Escaping Home

Escaping Home

As early as the age of six, Araminta “Minty” Ross—who later changed her name to Harriet Tubman—spent long hours slogging through the muck of the Little Blackwater River in Dorchester County, Maryland, to check on muskrat traps for the people who had enslaved her. It was frigid, challenging work, often done barefoot and in the fall or winter when muskrats grow their plushest pelts.

The survival, navigation, and foraging skills she began honing on those winter outings would later prove useful when she escaped her captors in 1849 and fled to Pennsylvania. She tested her skills again when she returned to the Eastern Shore of Maryland several times over the span of a decade to smuggle her parents, brothers, friends, and dozens of other enslaved people out of the region as a conductor on the Underground Railroad, and then again as a scout, spy, and military commander during the Civil War. Her remarkable record of liberating enslaved people—more than 70 people from Maryland and 700 during a military raid on Combahee Ferry in South Carolina—ultimately earned her national prominence and the nickname “the Moses of her people.”

On January 22, 2024, the OLI-2 (Operational Land Imager-2) on Landsat 9 acquired this wintry scene of the network of rivers, marshes, canals, and ponds in Dorchester County that Tubman grew up around and later navigated in the pursuit of freedom. The image includes Brodess Farm, where she lived and worked as a child, and Joseph Stewart’s Canal, where she helped cut and transport timber. Just east of Brodess Farm is Bucktown General Store, where an altercation with a local slave owner resulted in Tubman being struck in the head by an iron weight that led to lifelong seizures. While her childhood home is gone, the visitor center for the Harriet Tubman Underground Railroad National Historical Park, established in 2014, now stands nearby.

Tubman escaped from bondage on the Eastern Shore in the fall of 1849 when she was 27. Guided by the stars and driven by faith, she made her way more than 90 miles (145 kilometers) north by following a route that brought her through marshes, canals, and rural churches and Quaker meeting houses on the Eastern Shore, into Delaware, and eventually to Philadelphia.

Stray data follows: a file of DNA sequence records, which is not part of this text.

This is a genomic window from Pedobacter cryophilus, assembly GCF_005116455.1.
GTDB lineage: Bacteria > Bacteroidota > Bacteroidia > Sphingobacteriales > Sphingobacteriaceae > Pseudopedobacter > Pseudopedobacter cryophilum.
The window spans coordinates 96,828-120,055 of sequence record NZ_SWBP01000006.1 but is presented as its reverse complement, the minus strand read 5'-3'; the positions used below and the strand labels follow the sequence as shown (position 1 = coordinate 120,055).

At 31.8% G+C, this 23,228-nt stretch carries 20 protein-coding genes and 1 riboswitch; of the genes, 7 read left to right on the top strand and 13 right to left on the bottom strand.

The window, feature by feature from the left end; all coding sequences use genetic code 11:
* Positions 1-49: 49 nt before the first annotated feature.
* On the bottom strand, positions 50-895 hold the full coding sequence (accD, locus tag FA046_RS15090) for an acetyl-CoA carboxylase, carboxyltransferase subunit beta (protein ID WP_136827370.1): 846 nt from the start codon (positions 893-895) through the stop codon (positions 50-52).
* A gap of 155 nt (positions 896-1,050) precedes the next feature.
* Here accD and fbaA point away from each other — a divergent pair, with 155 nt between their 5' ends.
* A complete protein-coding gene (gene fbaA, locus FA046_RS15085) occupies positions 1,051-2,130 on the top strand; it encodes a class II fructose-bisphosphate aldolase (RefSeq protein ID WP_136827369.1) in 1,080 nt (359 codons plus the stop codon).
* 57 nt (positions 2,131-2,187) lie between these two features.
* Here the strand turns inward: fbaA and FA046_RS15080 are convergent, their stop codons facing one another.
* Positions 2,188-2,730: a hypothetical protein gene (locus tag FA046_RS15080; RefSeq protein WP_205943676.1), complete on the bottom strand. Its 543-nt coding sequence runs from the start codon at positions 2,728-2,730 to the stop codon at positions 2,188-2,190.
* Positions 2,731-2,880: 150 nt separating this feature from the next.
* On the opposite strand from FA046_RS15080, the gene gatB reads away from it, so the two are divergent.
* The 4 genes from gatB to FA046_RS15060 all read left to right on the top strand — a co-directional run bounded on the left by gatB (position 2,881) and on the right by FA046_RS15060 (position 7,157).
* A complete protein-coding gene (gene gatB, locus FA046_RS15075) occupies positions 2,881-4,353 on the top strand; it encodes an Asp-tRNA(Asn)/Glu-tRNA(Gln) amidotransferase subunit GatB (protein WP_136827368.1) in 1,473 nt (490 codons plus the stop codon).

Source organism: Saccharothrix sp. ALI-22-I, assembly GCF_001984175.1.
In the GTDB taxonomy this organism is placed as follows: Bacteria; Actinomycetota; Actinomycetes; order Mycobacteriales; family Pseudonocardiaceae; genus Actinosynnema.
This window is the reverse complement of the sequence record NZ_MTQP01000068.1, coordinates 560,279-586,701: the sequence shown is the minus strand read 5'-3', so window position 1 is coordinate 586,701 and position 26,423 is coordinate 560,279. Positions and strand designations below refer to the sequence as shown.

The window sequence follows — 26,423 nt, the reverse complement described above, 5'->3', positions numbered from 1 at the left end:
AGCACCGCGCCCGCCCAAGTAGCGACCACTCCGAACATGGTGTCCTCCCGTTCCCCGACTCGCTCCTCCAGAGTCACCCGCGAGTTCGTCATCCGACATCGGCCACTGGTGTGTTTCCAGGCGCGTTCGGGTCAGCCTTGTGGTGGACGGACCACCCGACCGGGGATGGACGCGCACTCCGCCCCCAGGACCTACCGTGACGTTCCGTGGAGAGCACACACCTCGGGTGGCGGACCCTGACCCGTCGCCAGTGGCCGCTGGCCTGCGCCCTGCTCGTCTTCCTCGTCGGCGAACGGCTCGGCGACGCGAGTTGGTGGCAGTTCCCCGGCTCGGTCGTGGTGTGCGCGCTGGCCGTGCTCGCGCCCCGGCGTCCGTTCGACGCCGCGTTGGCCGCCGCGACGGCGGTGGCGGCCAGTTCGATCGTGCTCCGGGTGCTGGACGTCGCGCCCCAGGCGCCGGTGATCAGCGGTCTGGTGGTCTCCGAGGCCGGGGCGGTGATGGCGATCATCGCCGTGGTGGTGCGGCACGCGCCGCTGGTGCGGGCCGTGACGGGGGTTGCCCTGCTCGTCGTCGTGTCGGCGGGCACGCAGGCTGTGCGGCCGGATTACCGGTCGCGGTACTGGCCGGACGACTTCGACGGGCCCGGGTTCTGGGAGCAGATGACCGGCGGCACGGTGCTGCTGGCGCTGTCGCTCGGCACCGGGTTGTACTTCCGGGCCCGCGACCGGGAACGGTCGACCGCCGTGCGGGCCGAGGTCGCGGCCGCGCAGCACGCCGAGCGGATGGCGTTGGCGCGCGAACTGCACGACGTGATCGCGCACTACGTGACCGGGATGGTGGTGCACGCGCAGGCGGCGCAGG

After making her escape, Tubman returned to the Eastern Shore of Maryland at least 13 times. “I was the conductor of the Underground Railroad for eight years, and I can say what most conductors can’t say: ‘I never ran my train off the track, and I never lost a passenger,’” Tubman once said. She typically helped enslaved people escape during the winter because the long, dark nights afforded more cover and made it easier to elude slave catchers. It was also easier to navigate marshy areas when the ground was frozen compared to the warmer months when silty areas turned to muck.

The modern-day landscapes of Dorchester County and the Harriet Tubman Underground Railroad National Historical Park would be mostly familiar to Tubman. Outside of some urban development around Cambridge and other towns, much of the land remains open farmland, forest, and wetlands. Oak and loblolly pine forests and reedy marshes still fringe much of the area’s farmland. But there are some notable differences. Many farms that raised a mixture of crops and animals in Tubman’s time are now used to raise just soybeans and sorghum crops.

The most striking changes relate to the water level. In a region where local sea levels are rising and the landscape is sinking at among the fastest rates on the East Coast, many waterways in Dorchester County—especially around Blackwater National Wildlife Refuge—are significantly deeper and wider than what Tubman would have experienced. She would also likely notice marked shifts in the locations of marshes and forests, as well as an expansion of dead “ghost forests” caused by intrusions of salt water.

Given the rate of sea level rise, some news organizations and nonprofit organizations have pointed out that flooding will likely affect the park’s land in the future. NASA’s sea level rise projection tool indicates that sea levels in this area could rise by between 0.6 and 1 meter by 2100. An analysis by Climate Central suggests that sea level rise on that scale could chronically flood several key sites in the park, including the Brodess Farm and Joseph Stewart’s Canal.

NASA Earth Observatory image by Michala Garrison, using GIS data from the U.S. Fish and Wildlife Service and Landsat data from the U.S. Geological Survey. Harriet Tubman photograph by Benjamin Powelson, courtesy of the Library of Congress. Story by Adam Voiland.

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